Stockbridge This Evening. February 1, 2012Posted by littlebangtheory in Art and Nature, Love and Death.
Tags: Canon 24mm f3.5L TS-EII, Clemens Kalischer, heroes, Stockbridge, tilt-shift photography
My meanderings took me through Stockbridge this evening, a quintessential New England town with a lot of history – hell, Norman Rockwell immortalized the place in his paintings, and nothing old there hasn’t appeared on the cover of the Saturday Evening Post. It’s about as iconic as America gets, and as intimate as such a shared experience could possibly be.
As I tooled through the central village, I caught a glimpse of a beautiful brick edifice and found a place to hang a u-turn and park.
Turns out the building was once the Town Offices:
That’s a straight-on, no trick shot from Elliot, who none the less managed to get a lot into the picture.
Now days the front of this building houses a sales room for Yankee Candle, a local purveyor of, well, you know what:
…yeah, right. Candles. They’re cool candles, but they’re still just candles. That was Elliot employing his tilt-skills to get things looking rectilinear. That’s why architectural photographers use tilt-shift lenses – they allow one to present a straight-on image without distortion, even if the photographer can’t occupy the exact spot where an image would be rendered without convergences. Here I’m considerably below the center point of the image, so all of the vertical lines would have leaned slightly inward toward a “vanishing point” at the photo’s top, except for Elliot’s “shift” function.
The cool thing about “shift” lenses is that one can either negate vanishing points, or exaggerate them. The latter choice can yield images which look dream-like to me, like this:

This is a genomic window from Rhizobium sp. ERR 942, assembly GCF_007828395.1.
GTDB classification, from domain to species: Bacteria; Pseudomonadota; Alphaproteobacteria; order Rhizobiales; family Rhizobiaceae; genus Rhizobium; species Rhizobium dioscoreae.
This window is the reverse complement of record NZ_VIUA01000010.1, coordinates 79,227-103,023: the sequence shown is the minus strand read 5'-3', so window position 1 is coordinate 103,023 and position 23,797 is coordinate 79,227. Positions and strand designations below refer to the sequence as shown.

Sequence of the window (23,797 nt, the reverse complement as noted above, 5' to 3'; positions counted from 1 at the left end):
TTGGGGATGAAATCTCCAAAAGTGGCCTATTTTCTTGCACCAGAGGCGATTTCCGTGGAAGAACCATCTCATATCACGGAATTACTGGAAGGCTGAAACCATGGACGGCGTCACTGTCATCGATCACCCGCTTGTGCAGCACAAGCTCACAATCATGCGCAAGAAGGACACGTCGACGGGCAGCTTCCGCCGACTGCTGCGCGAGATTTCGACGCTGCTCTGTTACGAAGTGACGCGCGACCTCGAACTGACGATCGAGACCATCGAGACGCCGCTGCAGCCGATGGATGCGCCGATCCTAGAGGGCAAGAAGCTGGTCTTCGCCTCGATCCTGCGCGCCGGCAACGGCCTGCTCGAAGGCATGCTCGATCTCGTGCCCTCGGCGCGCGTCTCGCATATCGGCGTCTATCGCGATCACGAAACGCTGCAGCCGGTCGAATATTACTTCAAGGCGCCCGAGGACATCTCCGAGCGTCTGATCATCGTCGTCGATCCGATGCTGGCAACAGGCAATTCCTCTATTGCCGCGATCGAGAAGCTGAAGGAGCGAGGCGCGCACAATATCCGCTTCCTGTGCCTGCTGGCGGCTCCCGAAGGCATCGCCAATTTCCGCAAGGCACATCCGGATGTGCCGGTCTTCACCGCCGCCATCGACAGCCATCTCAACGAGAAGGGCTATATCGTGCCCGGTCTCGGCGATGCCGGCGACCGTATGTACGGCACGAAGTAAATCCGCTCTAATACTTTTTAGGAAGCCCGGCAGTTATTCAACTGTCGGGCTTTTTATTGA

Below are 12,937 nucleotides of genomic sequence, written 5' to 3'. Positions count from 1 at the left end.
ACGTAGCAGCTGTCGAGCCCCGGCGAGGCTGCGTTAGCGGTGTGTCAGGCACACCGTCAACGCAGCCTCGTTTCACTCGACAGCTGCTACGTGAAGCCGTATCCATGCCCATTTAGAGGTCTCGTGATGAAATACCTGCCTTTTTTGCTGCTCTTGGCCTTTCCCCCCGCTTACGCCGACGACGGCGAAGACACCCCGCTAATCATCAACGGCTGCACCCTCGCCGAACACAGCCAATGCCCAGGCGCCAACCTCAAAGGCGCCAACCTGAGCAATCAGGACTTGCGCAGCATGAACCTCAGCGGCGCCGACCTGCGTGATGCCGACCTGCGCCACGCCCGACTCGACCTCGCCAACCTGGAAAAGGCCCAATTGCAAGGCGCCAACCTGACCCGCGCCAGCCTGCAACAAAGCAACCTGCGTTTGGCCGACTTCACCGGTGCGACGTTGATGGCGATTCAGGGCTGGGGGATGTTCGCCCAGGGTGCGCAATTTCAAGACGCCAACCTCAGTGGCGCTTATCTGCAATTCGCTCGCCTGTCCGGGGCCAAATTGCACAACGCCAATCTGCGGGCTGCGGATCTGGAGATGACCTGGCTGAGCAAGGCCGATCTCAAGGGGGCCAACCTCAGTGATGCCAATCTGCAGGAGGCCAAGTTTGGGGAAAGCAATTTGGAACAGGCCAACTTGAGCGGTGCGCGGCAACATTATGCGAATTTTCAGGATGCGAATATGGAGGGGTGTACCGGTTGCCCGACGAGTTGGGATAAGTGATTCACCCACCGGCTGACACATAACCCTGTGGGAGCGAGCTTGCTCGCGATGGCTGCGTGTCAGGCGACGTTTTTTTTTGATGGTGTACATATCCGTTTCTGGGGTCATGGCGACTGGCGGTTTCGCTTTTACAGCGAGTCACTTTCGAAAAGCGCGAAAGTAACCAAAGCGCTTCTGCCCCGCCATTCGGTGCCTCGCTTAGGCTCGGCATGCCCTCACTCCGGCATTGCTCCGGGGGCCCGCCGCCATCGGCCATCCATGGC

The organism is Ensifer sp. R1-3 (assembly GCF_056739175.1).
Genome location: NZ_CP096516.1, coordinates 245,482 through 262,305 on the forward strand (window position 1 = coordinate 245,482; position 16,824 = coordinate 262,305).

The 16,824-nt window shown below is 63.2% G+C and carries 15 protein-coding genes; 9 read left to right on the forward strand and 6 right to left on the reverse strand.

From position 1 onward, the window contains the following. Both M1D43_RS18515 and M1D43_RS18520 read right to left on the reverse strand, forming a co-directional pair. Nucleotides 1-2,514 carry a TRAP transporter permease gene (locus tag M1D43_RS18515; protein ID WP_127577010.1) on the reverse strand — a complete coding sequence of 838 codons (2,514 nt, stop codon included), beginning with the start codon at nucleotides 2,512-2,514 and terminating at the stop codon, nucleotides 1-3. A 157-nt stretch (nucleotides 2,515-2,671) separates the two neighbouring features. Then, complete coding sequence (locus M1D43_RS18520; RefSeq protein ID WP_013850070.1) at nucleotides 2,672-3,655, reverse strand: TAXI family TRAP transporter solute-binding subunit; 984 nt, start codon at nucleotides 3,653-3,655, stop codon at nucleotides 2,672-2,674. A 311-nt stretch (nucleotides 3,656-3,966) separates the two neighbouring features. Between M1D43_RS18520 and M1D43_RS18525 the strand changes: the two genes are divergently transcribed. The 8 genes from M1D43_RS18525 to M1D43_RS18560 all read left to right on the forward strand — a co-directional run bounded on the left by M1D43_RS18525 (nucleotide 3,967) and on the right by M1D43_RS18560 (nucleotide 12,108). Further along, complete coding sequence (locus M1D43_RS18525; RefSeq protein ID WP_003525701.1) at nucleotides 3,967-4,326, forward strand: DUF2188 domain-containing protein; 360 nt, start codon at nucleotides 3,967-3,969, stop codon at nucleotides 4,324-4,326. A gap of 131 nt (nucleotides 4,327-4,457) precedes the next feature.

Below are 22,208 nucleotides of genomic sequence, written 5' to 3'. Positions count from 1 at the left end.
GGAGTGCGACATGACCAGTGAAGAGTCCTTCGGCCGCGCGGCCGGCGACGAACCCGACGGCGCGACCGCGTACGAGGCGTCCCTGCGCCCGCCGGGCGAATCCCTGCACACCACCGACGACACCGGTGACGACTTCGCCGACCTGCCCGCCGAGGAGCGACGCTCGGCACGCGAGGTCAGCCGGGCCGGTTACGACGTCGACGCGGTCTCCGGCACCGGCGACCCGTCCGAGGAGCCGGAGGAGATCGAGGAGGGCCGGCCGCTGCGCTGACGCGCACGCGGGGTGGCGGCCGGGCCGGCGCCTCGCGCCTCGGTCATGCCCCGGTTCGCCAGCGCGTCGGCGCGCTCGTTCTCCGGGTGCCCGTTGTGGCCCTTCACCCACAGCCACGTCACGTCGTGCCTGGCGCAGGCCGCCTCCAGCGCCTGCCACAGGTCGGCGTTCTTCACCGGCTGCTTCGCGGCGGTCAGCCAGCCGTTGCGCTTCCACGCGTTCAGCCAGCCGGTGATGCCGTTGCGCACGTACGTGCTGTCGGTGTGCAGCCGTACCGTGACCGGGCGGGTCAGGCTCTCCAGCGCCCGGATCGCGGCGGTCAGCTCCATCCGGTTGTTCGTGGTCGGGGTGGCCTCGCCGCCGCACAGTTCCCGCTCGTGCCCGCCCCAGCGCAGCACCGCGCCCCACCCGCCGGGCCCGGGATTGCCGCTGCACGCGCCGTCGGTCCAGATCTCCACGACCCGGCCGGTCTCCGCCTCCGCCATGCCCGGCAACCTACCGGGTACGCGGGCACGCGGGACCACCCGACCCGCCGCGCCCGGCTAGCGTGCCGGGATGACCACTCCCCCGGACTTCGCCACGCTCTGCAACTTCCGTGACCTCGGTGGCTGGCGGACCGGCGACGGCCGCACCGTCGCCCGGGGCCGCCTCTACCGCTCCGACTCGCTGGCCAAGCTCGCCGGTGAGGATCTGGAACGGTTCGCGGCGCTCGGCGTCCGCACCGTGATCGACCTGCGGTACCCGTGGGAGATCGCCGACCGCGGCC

…a detail from the front of the building, with a good deal of “swing” (that’s left-to-right ’tilt’ of the front lens) to get it all in focus.
As I was shooting this, a young-ish lady and older man came out of the building, and the woman asked if I thought I ought to ask permission to photograph there. No, I thought, this is a public sidewalk and a public facade. But I inquired instead why she was asking.
Turns out the photo in that frame was taken by the older man at her side, Clemens Kalischer was his name. He’s ninety years old, a German Jew who escaped the Holocaust by the skin of his teeth, and has his photography on permanent display at the Met, among many other esteemed venues.
I was humbled, and even more so when I accepted their invitation to the gallery at the the rear of the building. Tears welled up in my eyes at the beauty of this man’s work, a lifetime of observing the human condition, rendered in the honesty of black and white. See some of it here.
I’ll be back to study these masterpieces in the near future. Plainly, I have soooooo much to learn from people like this, who go unheralded through our space and time, but none the less deserve our time and attention.
Thank you, Mr. Kalischer, for showing me the way.